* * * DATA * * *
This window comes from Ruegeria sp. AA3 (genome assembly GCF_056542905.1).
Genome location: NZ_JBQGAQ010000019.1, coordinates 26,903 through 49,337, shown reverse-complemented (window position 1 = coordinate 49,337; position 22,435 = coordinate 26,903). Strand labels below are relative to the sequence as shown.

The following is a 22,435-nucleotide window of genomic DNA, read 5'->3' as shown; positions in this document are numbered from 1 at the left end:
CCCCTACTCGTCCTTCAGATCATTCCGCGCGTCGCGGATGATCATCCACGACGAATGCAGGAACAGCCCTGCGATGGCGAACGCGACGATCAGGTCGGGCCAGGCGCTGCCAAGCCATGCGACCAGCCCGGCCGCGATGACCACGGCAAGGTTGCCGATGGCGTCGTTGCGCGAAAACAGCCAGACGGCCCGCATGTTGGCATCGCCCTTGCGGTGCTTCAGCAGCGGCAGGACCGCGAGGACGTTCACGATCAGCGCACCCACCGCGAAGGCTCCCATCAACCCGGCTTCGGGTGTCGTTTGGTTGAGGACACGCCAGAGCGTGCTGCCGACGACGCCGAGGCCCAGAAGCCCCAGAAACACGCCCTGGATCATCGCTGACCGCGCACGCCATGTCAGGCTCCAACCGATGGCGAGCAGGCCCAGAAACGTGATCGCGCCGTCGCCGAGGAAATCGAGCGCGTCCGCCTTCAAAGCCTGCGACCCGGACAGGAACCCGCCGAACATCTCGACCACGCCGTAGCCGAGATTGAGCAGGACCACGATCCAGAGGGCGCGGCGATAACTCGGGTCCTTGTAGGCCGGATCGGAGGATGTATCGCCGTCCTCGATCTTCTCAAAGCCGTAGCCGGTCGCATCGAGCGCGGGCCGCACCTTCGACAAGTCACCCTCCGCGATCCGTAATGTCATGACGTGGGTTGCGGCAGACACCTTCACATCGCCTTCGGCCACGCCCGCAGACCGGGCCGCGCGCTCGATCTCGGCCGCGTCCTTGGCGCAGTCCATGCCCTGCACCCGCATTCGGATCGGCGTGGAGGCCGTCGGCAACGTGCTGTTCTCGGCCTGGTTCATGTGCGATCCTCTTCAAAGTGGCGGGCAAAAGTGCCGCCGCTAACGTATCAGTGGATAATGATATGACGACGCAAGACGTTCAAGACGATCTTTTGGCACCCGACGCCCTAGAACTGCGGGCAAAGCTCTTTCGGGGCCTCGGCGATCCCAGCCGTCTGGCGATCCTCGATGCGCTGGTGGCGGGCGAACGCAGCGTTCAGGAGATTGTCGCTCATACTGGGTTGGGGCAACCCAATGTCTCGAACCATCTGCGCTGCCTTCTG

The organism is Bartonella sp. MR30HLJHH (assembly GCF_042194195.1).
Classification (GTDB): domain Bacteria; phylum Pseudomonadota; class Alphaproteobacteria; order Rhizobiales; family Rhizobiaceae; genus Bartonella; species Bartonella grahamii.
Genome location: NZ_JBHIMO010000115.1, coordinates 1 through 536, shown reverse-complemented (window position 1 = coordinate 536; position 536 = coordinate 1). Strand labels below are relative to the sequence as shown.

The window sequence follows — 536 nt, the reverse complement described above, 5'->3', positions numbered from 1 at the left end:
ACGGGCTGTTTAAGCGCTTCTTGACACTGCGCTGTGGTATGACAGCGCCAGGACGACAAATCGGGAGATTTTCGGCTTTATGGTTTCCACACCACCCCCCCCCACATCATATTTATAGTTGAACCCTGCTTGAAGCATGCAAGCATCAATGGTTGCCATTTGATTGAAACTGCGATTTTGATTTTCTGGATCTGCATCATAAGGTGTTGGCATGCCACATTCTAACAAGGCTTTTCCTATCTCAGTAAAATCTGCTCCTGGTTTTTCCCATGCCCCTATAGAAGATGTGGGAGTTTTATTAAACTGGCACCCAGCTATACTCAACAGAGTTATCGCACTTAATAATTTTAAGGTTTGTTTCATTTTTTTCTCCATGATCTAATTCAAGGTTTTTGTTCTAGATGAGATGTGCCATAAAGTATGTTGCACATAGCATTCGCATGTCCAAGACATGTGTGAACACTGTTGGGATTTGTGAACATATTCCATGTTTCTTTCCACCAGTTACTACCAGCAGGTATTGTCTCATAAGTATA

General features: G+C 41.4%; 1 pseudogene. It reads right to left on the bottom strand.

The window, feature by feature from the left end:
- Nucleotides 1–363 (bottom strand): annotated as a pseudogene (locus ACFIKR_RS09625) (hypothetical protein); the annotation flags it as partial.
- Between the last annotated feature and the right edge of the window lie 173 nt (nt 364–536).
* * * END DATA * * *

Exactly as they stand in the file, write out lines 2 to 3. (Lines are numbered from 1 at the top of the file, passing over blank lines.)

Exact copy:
Genome location: NZ_JBQGAQ010000019.1, coordinates 26,903 through 49,337, shown reverse-complemented (window position 1 = coordinate 49,337; position 22,435 = coordinate 26,903). Strand labels below are relative to the sequence as shown.

The following is a 22,435-nucleotide window of genomic DNA, read 5'->3' as shown; positions in this document are numbered from 1 at the left end: